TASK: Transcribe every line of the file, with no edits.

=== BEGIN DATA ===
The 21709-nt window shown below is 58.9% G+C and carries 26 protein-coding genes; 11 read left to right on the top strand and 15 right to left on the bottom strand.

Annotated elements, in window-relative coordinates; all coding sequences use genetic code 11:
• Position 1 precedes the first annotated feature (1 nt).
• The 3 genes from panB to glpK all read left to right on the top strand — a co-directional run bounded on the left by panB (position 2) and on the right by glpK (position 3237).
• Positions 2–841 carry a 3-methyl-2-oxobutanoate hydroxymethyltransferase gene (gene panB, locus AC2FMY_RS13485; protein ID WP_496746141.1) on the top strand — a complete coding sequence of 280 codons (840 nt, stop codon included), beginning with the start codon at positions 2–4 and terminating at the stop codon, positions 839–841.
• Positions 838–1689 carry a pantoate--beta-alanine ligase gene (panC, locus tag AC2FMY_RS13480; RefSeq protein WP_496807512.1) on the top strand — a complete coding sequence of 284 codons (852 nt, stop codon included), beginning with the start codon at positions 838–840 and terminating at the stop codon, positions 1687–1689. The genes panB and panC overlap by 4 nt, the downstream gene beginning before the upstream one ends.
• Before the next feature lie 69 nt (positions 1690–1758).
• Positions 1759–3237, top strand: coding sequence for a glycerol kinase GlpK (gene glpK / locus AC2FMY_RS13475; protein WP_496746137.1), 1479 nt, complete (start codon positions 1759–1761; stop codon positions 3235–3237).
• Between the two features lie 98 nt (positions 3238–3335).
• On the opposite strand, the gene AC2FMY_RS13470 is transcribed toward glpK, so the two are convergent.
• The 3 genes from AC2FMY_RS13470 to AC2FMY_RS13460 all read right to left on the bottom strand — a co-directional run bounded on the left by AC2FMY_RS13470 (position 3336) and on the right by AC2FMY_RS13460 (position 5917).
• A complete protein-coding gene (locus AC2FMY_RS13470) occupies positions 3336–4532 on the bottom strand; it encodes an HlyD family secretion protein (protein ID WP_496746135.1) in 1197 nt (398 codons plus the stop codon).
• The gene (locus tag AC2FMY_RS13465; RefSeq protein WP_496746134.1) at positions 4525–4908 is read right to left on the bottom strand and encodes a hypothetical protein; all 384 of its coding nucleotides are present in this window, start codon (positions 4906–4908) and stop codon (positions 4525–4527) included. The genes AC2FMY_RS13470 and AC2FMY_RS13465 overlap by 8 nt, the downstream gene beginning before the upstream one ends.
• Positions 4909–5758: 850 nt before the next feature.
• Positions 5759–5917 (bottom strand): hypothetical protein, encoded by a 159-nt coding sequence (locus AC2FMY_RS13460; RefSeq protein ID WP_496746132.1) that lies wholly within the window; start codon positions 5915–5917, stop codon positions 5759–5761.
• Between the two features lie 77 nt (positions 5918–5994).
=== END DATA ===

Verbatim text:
The 21709-nt window shown below is 58.9% G+C and carries 26 protein-coding genes; 11 read left to right on the top strand and 15 right to left on the bottom strand.

Annotated elements, in window-relative coordinates; all coding sequences use genetic code 11:
• Position 1 precedes the first annotated feature (1 nt).
• The 3 genes from panB to glpK all read left to right on the top strand — a co-directional run bounded on the left by panB (position 2) and on the right by glpK (position 3237).
• Positions 2–841 carry a 3-methyl-2-oxobutanoate hydroxymethyltransferase gene (gene panB, locus AC2FMY_RS13485; protein ID WP_496746141.1) on the top strand — a complete coding sequence of 280 codons (840 nt, stop codon included), beginning with the start codon at positions 2–4 and terminating at the stop codon, positions 839–841.
• Positions 838–1689 carry a pantoate--beta-alanine ligase gene (panC, locus tag AC2FMY_RS13480; RefSeq protein WP_496807512.1) on the top strand — a complete coding sequence of 284 codons (852 nt, stop codon included), beginning with the start codon at positions 838–840 and terminating at the stop codon, positions 1687–1689. The genes panB and panC overlap by 4 nt, the downstream gene beginning before the upstream one ends.
• Before the next feature lie 69 nt (positions 1690–1758).
• Positions 1759–3237, top strand: coding sequence for a glycerol kinase GlpK (gene glpK / locus AC2FMY_RS13475; protein WP_496746137.1), 1479 nt, complete (start codon positions 1759–1761; stop codon positions 3235–3237).
• Between the two features lie 98 nt (positions 3238–3335).
• On the opposite strand, the gene AC2FMY_RS13470 is transcribed toward glpK, so the two are convergent.
• The 3 genes from AC2FMY_RS13470 to AC2FMY_RS13460 all read right to left on the bottom strand — a co-directional run bounded on the left by AC2FMY_RS13470 (position 3336) and on the right by AC2FMY_RS13460 (position 5917).
• A complete protein-coding gene (locus AC2FMY_RS13470) occupies positions 3336–4532 on the bottom strand; it encodes an HlyD family secretion protein (protein ID WP_496746135.1) in 1197 nt (398 codons plus the stop codon).
• The gene (locus tag AC2FMY_RS13465; RefSeq protein WP_496746134.1) at positions 4525–4908 is read right to left on the bottom strand and encodes a hypothetical protein; all 384 of its coding nucleotides are present in this window, start codon (positions 4906–4908) and stop codon (positions 4525–4527) included. The genes AC2FMY_RS13470 and AC2FMY_RS13465 overlap by 8 nt, the downstream gene beginning before the upstream one ends.
• Positions 4909–5758: 850 nt before the next feature.
• Positions 5759–5917 (bottom strand): hypothetical protein, encoded by a 159-nt coding sequence (locus AC2FMY_RS13460; RefSeq protein ID WP_496746132.1) that lies wholly within the window; start codon positions 5915–5917, stop codon positions 5759–5761.
• Between the two features lie 77 nt (positions 5918–5994).